Monday, October 5, 2009

Post AIA Conference Post

I wanted to write a brief reflection about my experience at the conference including some of the highlights as I think it would be relevant to the architecture community at large.

The three themes of the conference, Building Information Model (BIM), Integrated Project Delivery (IPD), and sustainability certainly resonated throughout the seminars. So much so that, in many cases, the content of several seminars overlapped.

What I really wanted to convey to you was the impact of the opening and closing keynote speakers. The first speaker, Larry Prusak, talked about knowledge for an hour and a half. And while that may seem like a boring speech to sit through, he delivered it with such wit and enthusiasm that we were all on the edges of our seats. I easily could have listened to another 2 hours.

He talked about knowledge as the new commodity but, paradoxically, we are unable to exchange it as a commodity. And, unlike the old standby commodities, land, labor and capital, we don't run out of knowledge when we use it. In fact, it tends to increase when we share it. Some memorable quotes:

Knowledge has the tendency to stick. It's sticky.

Cognitive Diversity.

We should be teaching children rhetoric instead of calculus.

He referred to many present-day and historical references, describing companies like Intel that scour the globe for personnel and a company in Norway that has 30 "idea makers" whose job it is to find new ideas by talking to researches, academics and scientists throughout the world and bring back those ideas to the company.

What does this mean for architects? In the last 100 we have become more of a private club rejecting outside ideas or even closing ourselves off completely as a result, in my opinion, of our huge, bloated egos. I’ve often heard architects complain about structural engineers or contractors. In my experience, the more successful projects have been those where there is more of a collaborative effort and the architect welcomes the advice from contractors and engineers rather than stifling them at the risk of being proven wrong.

The closing keynote speech by Dr. Daniel S. Friedman, Dean of the College of Built Environments at Washington University was equally compelling and an appropriate way to end the conference. He talked about the profession changing, or rather, not changing while the world around it does. He suggested it was leaving us exposed to the potential of deregulation and referenced the deregulation of architects in the U.K. With all the talk about BIM throughout the seminar, we have to realize that we are no longer representing buildings with lines but we are now building models with objects, in effect simulating construction. This has the potential of bridging a huge gap between professionals and lay-people or students of architecture that previously existed, potentially lessening the value of the architect.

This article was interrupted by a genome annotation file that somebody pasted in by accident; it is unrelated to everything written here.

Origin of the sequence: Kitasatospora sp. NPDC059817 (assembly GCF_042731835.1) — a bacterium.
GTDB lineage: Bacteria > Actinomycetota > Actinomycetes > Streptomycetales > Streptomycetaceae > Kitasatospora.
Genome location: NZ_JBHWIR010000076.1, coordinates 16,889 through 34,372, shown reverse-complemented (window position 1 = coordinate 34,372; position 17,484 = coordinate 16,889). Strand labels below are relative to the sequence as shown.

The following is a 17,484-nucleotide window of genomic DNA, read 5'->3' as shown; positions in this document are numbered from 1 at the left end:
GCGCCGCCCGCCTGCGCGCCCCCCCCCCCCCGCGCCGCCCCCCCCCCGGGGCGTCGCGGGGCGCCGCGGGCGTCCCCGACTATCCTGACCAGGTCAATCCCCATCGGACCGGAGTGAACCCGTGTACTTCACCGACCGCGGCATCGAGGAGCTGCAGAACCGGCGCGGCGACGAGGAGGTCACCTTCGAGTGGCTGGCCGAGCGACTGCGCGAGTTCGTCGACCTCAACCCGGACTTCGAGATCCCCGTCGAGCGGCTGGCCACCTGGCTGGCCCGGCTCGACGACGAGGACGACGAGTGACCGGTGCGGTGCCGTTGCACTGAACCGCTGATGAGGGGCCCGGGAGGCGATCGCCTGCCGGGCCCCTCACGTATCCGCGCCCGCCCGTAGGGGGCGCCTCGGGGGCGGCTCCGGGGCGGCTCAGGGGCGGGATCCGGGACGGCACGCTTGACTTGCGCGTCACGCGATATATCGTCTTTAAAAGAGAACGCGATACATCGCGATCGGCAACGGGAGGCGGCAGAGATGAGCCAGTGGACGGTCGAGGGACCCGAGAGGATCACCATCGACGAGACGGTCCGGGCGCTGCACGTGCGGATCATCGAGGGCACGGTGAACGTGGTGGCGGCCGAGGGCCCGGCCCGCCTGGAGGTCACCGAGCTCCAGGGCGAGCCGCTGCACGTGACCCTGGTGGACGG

He proposed changes in the way architecture students are educated as well as the need of seasoned practitioners to teach and criticized the current system of tenure, saying some of these professors have never practiced and will never retire reducing the chances for change to occur at the university level.

He likened his new profession of architecture to that of the scientific or medical community in which university education, and especially research are extremely important to their respective fields. I've often regretted the fact that we in the architecture community are so competitive that there is a lack of collaboration that I feel is sorely missing. Perhaps if we had some kind of governing body or publication, like the Journal of Medicine, architects would be more inclined to share their ideas as there would be a method of providing and tracking acknowledgment.

On academia, he had 10 principals that he has been proposing throughout universities and to the NAAB:

1 treat the entire curriculum like studio - all studio all the time
2 use research to drive design (design as skill, design as an epistemology)
- type drove 19th
- program drove 20th
- research drives 21st
3 teach more building science (NAAB criteria should be ~ 50/50 in technical knowledge)
4 mandate teamwork
5 replace the jury system with studio rounds (like medical rounds / grand rounds for final reviews)
6 dissect abandoned buildings (access to building pathology…)
7 use case method to teach professional practice and ethics (courage to face uncertainty)
8 interdigitate research and internship
9 require internship for accreditation
10 quality interns for licensure at graduation

One of my favorites is the Studio in the Round, as doctors have, in lieu of the current system of critiques and jurors. He criticizes the current system saying we teach our students how to fail rather than how to succeed.

I spoke to him afterward and suggested that he could tackle architectural education reform from two ends rather than from just the universities. If the AIA has been able to incorporate mandatory green Learning Units, why not mandatory research or teaching units?

If you ever have a chance to hear either of these two gentlemen speak, I highly recommend it. I also recommend following Dr. Freidman’s work. Change is inevitable and it remains to be seen whether we as architects will step up to the responsibly or whether we will continue to ride the wave while outside influences force us to change to accommodate them. Lets put the leader back in architect.


  1. Very good post. The comment about bloated egos is right on!

  2. " In my experience, the more successful projects have been those where there is more of a collaborative effort and the architect welcomes the advice from contractors and engineers rather than stifling them at the risk of being proven wrong."

    so key! despite conflict, everything works better when more brains collaborate to find a solution...we need to get comfortable working together.